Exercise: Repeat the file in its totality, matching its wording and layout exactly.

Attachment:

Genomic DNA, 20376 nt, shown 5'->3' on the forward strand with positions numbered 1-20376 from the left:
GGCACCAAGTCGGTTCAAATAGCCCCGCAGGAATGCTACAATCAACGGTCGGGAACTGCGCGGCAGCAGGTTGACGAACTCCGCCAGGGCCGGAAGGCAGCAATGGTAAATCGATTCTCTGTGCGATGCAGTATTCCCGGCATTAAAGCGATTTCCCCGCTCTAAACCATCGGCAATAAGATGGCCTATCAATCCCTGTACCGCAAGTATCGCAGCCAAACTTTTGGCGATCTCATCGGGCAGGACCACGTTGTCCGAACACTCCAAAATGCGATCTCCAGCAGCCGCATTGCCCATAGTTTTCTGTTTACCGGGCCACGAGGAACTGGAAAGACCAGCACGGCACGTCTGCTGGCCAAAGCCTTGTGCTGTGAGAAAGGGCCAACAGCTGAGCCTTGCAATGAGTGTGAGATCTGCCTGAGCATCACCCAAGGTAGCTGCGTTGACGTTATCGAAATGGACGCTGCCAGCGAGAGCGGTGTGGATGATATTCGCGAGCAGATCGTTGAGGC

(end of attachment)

Genomic DNA, 20376 nt, shown 5'->3' on the forward strand with positions numbered 1-20376 from the left:
GGCACCAAGTCGGTTCAAATAGCCCCGCAGGAATGCTACAATCAACGGTCGGGAACTGCGCGGCAGCAGGTTGACGAACTCCGCCAGGGCCGGAAGGCAGCAATGGTAAATCGATTCTCTGTGCGATGCAGTATTCCCGGCATTAAAGCGATTTCCCCGCTCTAAACCATCGGCAATAAGATGGCCTATCAATCCCTGTACCGCAAGTATCGCAGCCAAACTTTTGGCGATCTCATCGGGCAGGACCACGTTGTCCGAACACTCCAAAATGCGATCTCCAGCAGCCGCATTGCCCATAGTTTTCTGTTTACCGGGCCACGAGGAACTGGAAAGACCAGCACGGCACGTCTGCTGGCCAAAGCCTTGTGCTGTGAGAAAGGGCCAACAGCTGAGCCTTGCAATGAGTGTGAGATCTGCCTGAGCATCACCCAAGGTAGCTGCGTTGACGTTATCGAAATGGACGCTGCCAGCGAGAGCGGTGTGGATGATATTCGCGAGCAGATCGTTGAGGC